The famous words of our nation’s constitution ‘We the People’ have held a deep cultural meaning for citizens throughout the 20th century onward, described Prof. Aziz Rana, law.
Rana explained the phenomenon of the exceptional rise of Constitutional veneration to a full Kaufmann Auditorium in Goldwin Smith Hall at a lecture on Thursday.
Rana drew his talk from a book manuscript he is currently writing that outlines how the Constitution became a document of near unanimous support over the course of the 20th century.
“There has been a consensus story that has dominated political life about the goodness of the Constitution,” Rana said. “What that highlights is that a veneration [of the Constitution] in recent years isn’t just a kind of empty gesture, but actually has real, symbolic and political bite.”
Although people have disagreed with regard to their interpretations of the Constitution, Rana argued that there is a “recognition that stands behind such disagreements.”
“There are terrible stains on the collective past: slavery, indigenous expropriation,” he said. “But the idea is that it’s the Constitution as a common language, grounded in liberal equality, that’s moved the country in pluralistic and rights respecting directions.”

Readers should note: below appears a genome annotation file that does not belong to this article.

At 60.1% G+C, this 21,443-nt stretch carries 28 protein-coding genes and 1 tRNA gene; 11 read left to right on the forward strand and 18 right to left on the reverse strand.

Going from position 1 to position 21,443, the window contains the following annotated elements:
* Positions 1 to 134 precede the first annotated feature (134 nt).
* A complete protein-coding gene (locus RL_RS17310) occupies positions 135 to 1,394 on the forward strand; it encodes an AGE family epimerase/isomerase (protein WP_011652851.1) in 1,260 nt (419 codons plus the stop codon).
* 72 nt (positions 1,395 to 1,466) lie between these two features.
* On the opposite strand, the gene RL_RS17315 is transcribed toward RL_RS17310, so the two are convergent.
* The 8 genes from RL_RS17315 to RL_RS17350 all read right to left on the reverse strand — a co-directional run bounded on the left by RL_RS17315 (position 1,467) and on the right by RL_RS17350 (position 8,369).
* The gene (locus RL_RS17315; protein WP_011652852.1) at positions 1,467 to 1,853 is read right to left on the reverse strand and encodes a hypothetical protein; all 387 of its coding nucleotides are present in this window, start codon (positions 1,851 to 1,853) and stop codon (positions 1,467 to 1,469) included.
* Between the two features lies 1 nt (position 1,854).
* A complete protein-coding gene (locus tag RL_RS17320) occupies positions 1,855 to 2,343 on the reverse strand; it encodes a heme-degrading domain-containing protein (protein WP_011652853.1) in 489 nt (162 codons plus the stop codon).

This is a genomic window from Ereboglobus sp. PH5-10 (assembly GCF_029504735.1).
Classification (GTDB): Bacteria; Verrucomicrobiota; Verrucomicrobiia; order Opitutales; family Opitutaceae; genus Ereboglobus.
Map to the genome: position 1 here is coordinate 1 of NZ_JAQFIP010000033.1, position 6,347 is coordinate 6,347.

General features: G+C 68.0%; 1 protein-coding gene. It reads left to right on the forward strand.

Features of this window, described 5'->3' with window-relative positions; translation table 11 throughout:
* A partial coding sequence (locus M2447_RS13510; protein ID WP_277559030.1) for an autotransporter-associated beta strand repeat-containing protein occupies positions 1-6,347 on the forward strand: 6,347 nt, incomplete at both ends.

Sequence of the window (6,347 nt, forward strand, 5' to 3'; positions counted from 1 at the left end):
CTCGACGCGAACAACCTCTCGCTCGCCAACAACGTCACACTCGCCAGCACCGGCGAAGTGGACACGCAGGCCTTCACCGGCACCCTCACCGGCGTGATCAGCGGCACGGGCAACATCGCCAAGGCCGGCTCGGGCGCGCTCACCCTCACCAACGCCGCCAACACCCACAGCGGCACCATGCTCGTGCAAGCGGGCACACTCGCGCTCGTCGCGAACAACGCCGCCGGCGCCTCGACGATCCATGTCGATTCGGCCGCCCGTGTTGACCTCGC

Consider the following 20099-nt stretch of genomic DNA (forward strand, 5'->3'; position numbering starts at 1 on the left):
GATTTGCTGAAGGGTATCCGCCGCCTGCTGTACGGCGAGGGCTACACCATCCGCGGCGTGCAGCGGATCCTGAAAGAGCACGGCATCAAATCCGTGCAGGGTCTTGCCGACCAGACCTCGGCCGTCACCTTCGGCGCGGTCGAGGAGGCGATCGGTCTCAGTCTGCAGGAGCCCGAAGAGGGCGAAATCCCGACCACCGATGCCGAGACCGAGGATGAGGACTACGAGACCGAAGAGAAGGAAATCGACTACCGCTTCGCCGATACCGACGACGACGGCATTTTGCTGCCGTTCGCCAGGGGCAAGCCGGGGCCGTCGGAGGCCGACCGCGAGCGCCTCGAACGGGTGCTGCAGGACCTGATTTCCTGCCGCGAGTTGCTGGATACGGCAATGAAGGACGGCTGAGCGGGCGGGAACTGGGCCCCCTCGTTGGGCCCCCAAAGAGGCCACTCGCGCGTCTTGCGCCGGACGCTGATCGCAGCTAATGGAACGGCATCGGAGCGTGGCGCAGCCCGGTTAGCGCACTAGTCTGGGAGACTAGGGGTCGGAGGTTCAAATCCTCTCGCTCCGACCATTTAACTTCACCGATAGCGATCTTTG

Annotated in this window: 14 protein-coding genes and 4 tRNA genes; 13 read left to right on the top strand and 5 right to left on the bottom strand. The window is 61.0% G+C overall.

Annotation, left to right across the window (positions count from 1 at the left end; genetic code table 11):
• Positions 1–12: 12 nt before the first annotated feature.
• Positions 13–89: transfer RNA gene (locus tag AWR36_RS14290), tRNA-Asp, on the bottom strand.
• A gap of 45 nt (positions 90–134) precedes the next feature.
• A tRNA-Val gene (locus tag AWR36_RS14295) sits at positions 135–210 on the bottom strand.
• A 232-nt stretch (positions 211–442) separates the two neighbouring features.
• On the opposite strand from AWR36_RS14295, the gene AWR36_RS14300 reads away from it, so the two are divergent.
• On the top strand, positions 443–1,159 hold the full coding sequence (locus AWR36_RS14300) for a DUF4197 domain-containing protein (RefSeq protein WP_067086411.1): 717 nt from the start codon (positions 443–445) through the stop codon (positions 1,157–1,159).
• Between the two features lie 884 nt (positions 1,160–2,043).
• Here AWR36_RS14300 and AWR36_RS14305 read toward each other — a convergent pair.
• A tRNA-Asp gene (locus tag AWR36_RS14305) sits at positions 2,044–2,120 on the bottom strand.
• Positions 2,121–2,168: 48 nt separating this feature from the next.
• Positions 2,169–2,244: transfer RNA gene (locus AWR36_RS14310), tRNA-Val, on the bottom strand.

Along with this consensus, Rana admitted that the Constitution is challenged today both by the political left and right, particularly following the 2016 election.
Challengers from the left often argue that the Constitution goes against the principles of the nation’s democratic principles.
“Since the financial crisis of 2008 there has been a sustained argument that you have with various left social movements that say ‘no, the Constitution in some fundamental way is un- or anti-democratic,’” Rana said. “The most common accusations of which have been made against the Electoral College following the 2016 Election results.”
On the right, Rana said the classic story of constitutional veneration has also faced challenge. This time less from those arguing that it’s undemocratic and more from newly emboldened white nationalists who locate its value less in pluralistic and inclusive traditions and more in the idea of the Constitution as a “white inheritance.”
Despite these oppositions, Rana stressed the implications of his discussion surrounding the Constitution for scholarship today.
“To understand the meaning of the Constitution in American life, scholars have to think of it as not only a document of courtroom adjudication, but also as site of broad political contestation and cultural meaning, well beyond debates over case law.”